Getting Noticed

Looking for a new job is hard work. Not only can local markets be job depleted but selling yourself to potential employers can leave you feeling restless and unworthy. It’s important to make a great first impression, but it’s hard to make yourself look good when your personality gets distilled down to 2 thin sheets of paper. Resumés help you get noticed. But when employers try and find the diamonds from the two foot tall stack of "best impressions", yours might get lost in the sea of words. So, here’s a few tips on getting your resumé to the top of the stack and noticed by the potential employers without using your favorite pink scented paper and internet l33t speak.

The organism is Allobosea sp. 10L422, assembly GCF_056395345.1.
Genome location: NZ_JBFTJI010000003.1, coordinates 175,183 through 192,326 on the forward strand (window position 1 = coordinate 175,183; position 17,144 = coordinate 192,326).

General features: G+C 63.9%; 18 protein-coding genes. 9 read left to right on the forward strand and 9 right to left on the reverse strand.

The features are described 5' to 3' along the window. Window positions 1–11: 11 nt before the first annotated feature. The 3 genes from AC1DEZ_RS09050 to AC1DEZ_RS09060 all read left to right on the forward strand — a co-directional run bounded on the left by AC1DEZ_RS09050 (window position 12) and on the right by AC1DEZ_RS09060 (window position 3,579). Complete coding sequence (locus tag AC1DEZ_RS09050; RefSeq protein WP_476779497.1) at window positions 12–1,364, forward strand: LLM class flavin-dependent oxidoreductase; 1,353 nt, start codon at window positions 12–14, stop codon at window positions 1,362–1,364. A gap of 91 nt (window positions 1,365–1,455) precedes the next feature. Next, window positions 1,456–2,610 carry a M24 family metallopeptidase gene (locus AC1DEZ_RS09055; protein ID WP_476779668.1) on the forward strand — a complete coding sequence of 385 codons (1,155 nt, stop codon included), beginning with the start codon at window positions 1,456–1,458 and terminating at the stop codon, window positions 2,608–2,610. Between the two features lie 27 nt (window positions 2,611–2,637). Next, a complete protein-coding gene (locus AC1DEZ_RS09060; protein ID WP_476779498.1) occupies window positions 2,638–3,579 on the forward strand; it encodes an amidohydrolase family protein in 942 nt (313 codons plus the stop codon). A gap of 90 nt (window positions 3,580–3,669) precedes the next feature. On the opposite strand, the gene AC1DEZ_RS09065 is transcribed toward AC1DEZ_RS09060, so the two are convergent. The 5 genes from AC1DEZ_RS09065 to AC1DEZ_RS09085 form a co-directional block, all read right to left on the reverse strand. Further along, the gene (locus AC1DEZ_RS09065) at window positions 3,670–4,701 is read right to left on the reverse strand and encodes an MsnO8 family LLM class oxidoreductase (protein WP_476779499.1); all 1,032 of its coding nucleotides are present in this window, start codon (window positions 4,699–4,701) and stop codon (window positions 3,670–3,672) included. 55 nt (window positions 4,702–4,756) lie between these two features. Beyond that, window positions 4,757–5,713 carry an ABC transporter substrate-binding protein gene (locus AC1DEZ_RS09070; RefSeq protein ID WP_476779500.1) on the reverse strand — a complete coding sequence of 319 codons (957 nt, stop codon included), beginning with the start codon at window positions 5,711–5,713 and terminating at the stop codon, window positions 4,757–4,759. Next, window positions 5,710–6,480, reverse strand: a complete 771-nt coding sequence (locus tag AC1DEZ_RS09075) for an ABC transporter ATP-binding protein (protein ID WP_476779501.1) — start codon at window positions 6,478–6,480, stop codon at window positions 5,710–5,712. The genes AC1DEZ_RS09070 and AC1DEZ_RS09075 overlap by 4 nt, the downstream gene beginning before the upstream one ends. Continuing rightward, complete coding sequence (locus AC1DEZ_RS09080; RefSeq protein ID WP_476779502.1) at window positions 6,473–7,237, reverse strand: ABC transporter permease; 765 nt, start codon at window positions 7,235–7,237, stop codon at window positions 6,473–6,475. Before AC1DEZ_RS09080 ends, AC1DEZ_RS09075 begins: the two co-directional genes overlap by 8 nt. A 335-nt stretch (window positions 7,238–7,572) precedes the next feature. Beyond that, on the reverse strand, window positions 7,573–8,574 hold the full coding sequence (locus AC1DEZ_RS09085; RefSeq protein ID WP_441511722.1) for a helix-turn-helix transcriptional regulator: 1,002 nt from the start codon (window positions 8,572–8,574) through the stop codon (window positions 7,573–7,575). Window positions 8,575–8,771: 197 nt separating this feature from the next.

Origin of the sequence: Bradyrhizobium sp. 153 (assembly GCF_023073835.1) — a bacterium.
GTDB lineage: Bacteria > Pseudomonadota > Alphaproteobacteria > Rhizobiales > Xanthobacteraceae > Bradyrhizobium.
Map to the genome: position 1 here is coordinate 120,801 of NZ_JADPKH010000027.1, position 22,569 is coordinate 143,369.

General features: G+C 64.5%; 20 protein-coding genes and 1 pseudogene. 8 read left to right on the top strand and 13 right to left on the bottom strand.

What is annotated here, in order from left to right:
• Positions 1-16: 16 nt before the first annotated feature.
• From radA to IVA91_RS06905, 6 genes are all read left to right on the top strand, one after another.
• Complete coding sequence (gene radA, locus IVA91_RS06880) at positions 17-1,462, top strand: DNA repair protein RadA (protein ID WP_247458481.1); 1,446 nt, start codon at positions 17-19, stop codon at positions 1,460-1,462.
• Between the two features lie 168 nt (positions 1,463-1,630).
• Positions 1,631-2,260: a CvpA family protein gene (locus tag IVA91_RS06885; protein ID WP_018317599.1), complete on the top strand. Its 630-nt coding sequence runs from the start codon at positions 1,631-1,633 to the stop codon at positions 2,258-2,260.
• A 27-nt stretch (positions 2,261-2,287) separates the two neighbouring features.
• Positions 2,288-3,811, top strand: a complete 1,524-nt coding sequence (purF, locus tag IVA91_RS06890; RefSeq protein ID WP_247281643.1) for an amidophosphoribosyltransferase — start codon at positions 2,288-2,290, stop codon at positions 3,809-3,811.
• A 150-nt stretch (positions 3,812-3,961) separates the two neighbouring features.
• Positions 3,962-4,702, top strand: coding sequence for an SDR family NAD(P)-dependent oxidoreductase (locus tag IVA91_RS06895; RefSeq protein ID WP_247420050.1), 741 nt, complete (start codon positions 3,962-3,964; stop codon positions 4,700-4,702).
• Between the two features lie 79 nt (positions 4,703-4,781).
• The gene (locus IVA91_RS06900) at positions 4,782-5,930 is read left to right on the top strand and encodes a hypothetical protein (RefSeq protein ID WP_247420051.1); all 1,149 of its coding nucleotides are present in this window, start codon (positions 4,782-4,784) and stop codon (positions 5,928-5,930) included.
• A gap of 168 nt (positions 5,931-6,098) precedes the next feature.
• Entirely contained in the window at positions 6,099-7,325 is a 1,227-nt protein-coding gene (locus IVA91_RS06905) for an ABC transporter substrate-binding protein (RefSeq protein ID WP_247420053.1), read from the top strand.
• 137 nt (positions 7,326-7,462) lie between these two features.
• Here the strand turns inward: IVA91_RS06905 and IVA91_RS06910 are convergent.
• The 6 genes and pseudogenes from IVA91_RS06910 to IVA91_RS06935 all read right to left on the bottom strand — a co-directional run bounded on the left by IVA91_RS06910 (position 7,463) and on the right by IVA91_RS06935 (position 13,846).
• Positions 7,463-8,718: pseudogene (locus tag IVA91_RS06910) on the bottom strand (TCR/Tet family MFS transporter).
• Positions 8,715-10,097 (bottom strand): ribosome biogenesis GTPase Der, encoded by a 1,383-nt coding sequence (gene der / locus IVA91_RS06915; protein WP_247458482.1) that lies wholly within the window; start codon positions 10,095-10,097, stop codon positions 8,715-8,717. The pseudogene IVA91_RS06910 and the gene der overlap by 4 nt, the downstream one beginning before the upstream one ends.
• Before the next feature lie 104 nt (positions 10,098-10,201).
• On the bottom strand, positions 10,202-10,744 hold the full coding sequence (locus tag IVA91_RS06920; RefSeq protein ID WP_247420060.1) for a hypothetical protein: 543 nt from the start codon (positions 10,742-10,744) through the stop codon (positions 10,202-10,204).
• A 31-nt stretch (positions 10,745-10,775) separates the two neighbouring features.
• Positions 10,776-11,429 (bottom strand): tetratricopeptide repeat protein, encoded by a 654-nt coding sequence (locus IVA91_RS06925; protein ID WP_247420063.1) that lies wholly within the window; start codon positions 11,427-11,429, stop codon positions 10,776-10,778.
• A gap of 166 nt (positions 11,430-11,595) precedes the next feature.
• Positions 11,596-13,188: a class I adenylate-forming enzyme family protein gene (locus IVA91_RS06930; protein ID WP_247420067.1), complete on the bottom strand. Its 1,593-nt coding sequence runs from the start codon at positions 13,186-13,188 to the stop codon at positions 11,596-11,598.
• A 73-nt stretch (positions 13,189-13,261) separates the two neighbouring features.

Traditionally, a resumé’s structure follows a chronological timeline. Your name and contact info display up top. Occasionally, a career objective statement gets thrown onto the page next. Then comes several past years worth of employment history. Any college or on the job certification programs end this resumé format. People with heavy schooling sometimes place their education block before their work history, giving it prominence over the work their career’s given them. However, in almost every case, work experience descriptions get brief bulleted lists that describe core functions and achievements. I’m not saying this structure is bad but when friends ask me to edit their resumés, this format tends to breed a lean structure.

The first tip I have for creating a resumé that gets noticed is to ditch the tried and true bullet point format. Instead, write short descriptive paragraphs about each job you’ve had. Years ago, during a job search of my own, a recruiting agency told me about this revolutionary breakaway. Not only does it give you a bit more space to talk about your jobs, it also makes your job look like it was more than just a quick 9-5 time filler.